Strictly speaking if you’re looking for fat-loss aerobic exercise is the most effective.
Why? Mitochondria are known as the power house of the cell – this is where the magic happens and our fuels are converted to energy. The greater the number of mitochondria you have the more efficient you will become at converting fuels to energy.
To stimulate an increase in mitochondria within skeletal muscle you need to perform aerobic exercise. Lower intensity endurance type activities are perfect for this and quite frankly more suitable for beginners too. Aerobic exercise is also the only type of exercise in which our energy systems directly use fat as an energy source. So if you are encouraging clients to perform endurance type activities you can be confident they are burning fat off.
Let your clients adapt to endurance type activities early on in their training programs and progress them to higher intensities gradually. High intensity intervals should become an integral part of their training as they become fitter but an aerobic base must first be established and maintained.
3. Keep it cavemen.
In his book “Human Evolution, Diet and Health”, Mark Hines states that “In the US dairy products, cereals refined sugars, refined vegetable oils and alcohol account for 72.1% of the total daily energy consumed.” Considering that our bodies have adapted to what they are today based on a stone age diet then we are getting less than 30% of our total calories from the foods we should be eating, fruits, vegetables, nuts, berries, meat and fish. That’s a bit like filling up your diesel car 3/4 of the way with petrol and then a splash of diesel to top it off, you have got to expect problems right?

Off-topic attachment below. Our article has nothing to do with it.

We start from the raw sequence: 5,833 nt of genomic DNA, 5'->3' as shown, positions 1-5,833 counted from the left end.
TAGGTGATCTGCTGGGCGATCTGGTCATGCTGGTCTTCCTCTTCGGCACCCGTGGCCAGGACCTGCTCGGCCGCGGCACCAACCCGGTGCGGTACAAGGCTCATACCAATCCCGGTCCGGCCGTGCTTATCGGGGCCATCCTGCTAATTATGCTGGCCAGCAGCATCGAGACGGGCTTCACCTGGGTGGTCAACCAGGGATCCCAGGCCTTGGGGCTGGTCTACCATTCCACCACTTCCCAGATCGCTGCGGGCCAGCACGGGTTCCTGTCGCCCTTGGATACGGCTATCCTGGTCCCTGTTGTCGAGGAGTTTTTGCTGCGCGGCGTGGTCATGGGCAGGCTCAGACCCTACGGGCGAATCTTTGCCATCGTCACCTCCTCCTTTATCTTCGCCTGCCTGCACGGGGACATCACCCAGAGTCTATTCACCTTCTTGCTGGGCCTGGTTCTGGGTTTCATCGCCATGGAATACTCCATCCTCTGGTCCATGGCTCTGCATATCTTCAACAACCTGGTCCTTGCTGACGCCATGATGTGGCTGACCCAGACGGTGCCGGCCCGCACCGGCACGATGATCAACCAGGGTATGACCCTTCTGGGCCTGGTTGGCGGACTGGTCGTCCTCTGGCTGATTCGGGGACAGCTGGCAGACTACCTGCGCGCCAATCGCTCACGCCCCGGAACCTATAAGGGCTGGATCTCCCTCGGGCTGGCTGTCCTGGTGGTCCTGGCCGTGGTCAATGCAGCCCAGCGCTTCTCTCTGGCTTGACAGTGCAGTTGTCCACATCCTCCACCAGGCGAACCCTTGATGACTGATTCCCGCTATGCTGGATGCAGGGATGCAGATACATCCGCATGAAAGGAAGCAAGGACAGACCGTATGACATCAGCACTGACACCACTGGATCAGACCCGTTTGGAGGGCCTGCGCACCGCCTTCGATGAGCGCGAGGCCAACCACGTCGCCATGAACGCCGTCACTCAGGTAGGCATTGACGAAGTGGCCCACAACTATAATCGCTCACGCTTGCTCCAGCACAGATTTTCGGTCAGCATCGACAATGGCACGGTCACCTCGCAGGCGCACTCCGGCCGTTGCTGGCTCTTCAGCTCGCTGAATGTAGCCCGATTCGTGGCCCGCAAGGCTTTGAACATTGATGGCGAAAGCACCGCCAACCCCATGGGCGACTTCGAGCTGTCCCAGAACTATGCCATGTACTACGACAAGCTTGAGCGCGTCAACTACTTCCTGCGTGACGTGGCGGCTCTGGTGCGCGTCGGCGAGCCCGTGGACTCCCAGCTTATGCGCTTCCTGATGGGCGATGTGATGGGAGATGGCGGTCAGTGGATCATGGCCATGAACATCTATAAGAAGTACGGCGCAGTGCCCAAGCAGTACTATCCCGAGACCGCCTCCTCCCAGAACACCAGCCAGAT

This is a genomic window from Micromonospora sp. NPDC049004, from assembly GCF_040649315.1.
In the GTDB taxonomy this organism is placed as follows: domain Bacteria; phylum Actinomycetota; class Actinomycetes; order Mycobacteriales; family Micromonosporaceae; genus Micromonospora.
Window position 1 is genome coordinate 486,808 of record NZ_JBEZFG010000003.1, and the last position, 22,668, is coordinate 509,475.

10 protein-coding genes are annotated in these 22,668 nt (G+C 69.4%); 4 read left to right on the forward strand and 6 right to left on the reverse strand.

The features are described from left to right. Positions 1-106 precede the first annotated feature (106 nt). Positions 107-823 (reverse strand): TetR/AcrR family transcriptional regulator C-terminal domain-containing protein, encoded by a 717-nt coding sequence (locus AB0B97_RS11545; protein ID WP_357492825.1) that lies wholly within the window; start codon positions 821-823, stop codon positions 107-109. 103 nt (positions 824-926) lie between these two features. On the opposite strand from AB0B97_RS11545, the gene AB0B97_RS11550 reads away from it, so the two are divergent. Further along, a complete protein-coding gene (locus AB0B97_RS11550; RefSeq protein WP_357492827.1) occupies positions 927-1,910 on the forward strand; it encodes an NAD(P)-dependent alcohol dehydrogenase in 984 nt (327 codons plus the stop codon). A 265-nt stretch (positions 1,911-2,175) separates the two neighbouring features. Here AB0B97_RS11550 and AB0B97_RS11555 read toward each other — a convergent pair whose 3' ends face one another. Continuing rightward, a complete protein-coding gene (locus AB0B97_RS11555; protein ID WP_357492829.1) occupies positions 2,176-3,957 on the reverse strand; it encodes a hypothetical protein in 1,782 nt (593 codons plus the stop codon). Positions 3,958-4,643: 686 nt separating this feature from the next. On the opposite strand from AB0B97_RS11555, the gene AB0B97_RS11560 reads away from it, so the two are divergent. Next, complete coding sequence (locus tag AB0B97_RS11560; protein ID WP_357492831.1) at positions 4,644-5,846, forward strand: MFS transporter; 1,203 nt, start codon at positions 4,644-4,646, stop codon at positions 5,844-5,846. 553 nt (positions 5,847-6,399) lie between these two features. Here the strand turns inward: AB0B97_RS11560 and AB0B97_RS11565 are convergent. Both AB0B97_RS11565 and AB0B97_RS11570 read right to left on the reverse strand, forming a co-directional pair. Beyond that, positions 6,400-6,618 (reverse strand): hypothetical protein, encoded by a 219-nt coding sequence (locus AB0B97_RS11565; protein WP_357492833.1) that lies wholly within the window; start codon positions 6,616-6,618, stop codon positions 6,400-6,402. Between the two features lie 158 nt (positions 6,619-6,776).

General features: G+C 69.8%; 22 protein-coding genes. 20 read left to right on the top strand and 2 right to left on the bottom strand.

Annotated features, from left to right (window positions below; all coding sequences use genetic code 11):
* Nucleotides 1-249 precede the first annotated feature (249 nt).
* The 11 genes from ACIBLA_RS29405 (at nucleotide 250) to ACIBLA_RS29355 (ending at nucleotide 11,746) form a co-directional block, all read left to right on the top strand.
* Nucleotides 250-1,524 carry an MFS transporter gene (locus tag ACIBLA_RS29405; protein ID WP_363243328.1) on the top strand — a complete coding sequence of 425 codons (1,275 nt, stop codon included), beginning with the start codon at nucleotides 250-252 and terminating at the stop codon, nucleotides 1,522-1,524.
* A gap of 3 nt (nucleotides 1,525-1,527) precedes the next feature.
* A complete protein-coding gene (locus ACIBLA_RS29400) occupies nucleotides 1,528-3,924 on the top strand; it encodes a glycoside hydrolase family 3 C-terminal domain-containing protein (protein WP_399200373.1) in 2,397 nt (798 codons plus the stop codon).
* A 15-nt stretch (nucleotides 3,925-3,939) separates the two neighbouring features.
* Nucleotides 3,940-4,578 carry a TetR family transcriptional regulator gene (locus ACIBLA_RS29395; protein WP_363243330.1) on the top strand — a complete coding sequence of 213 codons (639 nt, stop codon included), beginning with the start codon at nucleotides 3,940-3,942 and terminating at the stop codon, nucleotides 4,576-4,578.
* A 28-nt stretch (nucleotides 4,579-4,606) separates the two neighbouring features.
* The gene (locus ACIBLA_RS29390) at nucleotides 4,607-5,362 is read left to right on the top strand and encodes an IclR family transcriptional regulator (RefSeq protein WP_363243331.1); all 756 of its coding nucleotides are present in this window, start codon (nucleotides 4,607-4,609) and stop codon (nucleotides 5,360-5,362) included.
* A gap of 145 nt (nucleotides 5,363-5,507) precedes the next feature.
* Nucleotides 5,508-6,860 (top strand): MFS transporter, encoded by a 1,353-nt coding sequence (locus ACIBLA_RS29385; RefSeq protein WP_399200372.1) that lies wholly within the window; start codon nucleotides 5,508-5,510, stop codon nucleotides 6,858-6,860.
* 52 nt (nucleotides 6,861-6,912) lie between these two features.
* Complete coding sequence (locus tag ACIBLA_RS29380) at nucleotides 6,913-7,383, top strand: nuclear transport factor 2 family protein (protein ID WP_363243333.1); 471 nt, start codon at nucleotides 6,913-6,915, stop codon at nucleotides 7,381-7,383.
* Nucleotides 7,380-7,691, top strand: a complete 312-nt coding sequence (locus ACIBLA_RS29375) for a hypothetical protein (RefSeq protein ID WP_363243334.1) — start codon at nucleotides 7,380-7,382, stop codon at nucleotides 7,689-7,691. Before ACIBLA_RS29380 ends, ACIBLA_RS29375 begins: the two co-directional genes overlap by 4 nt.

In the modern western world sugars and cereals have a huge influence on weight management. Not only are these foods more calorie dense than fruits and vegetables but they have a greater influence on blood sugar levels. In an attempt to balance blood sugar the hormone insulin is then excessively secreted to encourage storage of this excess as either glycogen or you guessed it fat. That’s not to say you can’t eat sugars and cereals full stop but we should encourage our clients to replace a large proportion of them with a wide variety vegetables.
As many of our modern foods are unfamiliar to our digestive systems this also means that we are more likely to see allergies or intolerances to such foods. If you want your clients to be efficient at burning fats they need to have a healthy digestive system that is efficient at breaking down and absorbing nutrients and good at excreting waste. If you have clients that are struggling to lose fat despite their best efforts you may want to suggest some intolerance testing by an appropriate professional as a tailored diet maybe required.
With the above in mind the next time somebody tells you that they have the perfect formula for fat loss remember that your client is an individual and that their fat loss plan will need to be personal to them.
The above suggestions are all from different sides of the triad of health, a model that as a personal trainer will serve your clients well.
Shiv & Fedorikhin (1999) Heart and mind in conflict: the interplay of effect and cognition in consumer decision making. Journal of Consumer Research, 26 (3) pp278-292.
Holloszy J.O. and Coyle E.F. (1984). Adaptations of skeletal muscle to endurance exercise and their metabolic consequences. Journal of Applied Physiology, 56 (4), pp831-838.
Hines, M. (2009). Human Evolution Diet and Health: The Case for Palaeolithic Nutrition. Healthy Body Publishing.
Prochaska, J and Di Clemente, C (1983) Stages and Processes of self-change of smoking; towards an integrative model of change. Journal of Consulting and Clinical Psychology, 51: pp390-395.